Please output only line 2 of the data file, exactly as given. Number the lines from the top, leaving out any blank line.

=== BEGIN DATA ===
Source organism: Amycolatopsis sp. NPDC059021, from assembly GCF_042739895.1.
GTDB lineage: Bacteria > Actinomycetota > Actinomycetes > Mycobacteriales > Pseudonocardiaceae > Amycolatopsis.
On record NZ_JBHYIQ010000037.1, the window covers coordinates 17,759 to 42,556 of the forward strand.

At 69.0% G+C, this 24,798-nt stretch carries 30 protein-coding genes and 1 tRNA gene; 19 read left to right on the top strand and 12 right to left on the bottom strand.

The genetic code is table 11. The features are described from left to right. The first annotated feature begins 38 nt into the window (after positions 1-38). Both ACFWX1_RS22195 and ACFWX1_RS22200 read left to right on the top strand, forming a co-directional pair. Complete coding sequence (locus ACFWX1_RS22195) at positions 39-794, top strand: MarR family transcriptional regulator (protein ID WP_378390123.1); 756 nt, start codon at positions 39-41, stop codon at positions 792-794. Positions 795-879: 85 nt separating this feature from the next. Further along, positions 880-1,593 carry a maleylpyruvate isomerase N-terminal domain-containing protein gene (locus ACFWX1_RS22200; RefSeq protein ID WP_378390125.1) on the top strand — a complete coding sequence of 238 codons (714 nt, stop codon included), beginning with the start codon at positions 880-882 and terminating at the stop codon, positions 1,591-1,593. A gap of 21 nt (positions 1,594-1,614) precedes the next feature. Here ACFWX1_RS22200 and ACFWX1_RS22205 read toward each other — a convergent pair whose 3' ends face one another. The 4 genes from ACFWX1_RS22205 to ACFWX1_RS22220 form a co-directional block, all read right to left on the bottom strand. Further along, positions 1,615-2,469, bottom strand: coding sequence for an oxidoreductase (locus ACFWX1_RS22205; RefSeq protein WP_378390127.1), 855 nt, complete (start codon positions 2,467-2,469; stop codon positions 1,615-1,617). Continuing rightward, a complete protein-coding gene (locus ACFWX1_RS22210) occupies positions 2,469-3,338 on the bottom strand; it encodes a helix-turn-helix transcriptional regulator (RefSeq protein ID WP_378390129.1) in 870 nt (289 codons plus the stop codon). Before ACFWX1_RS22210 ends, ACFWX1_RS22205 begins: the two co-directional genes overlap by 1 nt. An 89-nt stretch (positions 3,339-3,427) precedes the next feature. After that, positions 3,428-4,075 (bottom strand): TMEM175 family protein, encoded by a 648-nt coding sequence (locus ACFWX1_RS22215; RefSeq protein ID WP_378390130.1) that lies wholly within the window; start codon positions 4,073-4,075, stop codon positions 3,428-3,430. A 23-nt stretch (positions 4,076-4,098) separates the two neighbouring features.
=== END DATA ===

GTDB lineage: Bacteria > Actinomycetota > Actinomycetes > Mycobacteriales > Pseudonocardiaceae > Amycolatopsis.